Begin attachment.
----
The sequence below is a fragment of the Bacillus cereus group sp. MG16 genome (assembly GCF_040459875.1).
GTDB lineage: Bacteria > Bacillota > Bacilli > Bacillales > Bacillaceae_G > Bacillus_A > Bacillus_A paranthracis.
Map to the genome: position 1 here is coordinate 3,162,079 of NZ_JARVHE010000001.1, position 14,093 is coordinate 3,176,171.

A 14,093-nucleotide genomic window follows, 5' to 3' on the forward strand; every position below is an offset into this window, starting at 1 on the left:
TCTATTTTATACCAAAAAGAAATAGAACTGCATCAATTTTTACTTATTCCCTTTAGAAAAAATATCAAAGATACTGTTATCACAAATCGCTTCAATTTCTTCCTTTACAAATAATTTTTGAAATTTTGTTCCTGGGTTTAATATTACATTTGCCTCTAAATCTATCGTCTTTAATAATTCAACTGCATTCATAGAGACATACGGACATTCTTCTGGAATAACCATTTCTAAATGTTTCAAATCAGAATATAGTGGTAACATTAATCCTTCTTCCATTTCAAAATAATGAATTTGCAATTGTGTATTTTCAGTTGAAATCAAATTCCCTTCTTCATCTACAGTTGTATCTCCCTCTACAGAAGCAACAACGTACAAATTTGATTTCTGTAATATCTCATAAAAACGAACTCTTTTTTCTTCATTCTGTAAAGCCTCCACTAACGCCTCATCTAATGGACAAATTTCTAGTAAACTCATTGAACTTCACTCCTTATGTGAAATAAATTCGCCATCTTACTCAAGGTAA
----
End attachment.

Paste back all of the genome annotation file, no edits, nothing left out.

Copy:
The sequence below is a fragment of the Bacillus cereus group sp. MG16 genome (assembly GCF_040459875.1).
GTDB lineage: Bacteria > Bacillota > Bacilli > Bacillales > Bacillaceae_G > Bacillus_A > Bacillus_A paranthracis.
Map to the genome: position 1 here is coordinate 3,162,079 of NZ_JARVHE010000001.1, position 14,093 is coordinate 3,176,171.

A 14,093-nucleotide genomic window follows, 5' to 3' on the forward strand; every position below is an offset into this window, starting at 1 on the left:
TCTATTTTATACCAAAAAGAAATAGAACTGCATCAATTTTTACTTATTCCCTTTAGAAAAAATATCAAAGATACTGTTATCACAAATCGCTTCAATTTCTTCCTTTACAAATAATTTTTGAAATTTTGTTCCTGGGTTTAATATTACATTTGCCTCTAAATCTATCGTCTTTAATAATTCAACTGCATTCATAGAGACATACGGACATTCTTCTGGAATAACCATTTCTAAATGTTTCAAATCAGAATATAGTGGTAACATTAATCCTTCTTCCATTTCAAAATAATGAATTTGCAATTGTGTATTTTCAGTTGAAATCAAATTCCCTTCTTCATCTACAGTTGTATCTCCCTCTACAGAAGCAACAACGTACAAATTTGATTTCTGTAATATCTCATAAAAACGAACTCTTTTTTCTTCATTCTGTAAAGCCTCCACTAACGCCTCATCTAATGGACAAATTTCTAGTAAACTCATTGAACTTCACTCCTTATGTGAAATAAATTCGCCATCTTACTCAAGGTAA